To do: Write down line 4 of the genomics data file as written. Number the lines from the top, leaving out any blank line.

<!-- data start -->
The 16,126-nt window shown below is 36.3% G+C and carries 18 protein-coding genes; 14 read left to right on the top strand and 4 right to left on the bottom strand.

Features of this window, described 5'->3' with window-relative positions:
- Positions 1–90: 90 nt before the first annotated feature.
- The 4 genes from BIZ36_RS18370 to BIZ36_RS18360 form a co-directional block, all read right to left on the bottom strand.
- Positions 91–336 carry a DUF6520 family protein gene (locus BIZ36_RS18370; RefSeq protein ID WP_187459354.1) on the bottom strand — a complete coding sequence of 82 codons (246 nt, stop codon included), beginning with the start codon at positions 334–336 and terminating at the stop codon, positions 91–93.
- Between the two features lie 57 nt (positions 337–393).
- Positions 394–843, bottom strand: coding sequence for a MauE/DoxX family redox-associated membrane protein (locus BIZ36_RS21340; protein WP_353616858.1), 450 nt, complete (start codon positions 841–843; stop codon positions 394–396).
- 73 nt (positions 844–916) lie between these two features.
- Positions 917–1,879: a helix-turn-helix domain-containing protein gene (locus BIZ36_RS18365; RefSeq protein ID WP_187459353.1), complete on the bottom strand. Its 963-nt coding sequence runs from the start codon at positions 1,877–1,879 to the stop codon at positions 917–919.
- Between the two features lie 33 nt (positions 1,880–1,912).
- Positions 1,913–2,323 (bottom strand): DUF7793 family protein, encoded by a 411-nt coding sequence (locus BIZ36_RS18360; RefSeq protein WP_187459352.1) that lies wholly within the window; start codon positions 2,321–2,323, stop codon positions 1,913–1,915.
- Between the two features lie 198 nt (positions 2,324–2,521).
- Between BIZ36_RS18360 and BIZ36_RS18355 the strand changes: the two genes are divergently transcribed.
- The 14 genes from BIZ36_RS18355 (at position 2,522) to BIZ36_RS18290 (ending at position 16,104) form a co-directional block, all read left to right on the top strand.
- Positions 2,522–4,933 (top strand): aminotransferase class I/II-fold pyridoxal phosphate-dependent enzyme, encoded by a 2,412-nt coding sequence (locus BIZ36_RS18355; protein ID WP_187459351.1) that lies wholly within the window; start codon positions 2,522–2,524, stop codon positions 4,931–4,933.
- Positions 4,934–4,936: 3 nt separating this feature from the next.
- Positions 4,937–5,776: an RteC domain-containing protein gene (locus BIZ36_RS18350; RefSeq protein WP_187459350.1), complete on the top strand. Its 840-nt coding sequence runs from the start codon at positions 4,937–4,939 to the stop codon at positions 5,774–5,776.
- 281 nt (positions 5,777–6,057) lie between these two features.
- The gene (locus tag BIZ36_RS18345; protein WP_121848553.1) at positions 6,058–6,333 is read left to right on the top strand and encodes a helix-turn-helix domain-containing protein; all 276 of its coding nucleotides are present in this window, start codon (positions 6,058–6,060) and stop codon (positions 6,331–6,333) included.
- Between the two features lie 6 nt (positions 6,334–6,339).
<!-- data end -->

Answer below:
- The 4 genes from BIZ36_RS18370 to BIZ36_RS18360 form a co-directional block, all read right to left on the bottom strand.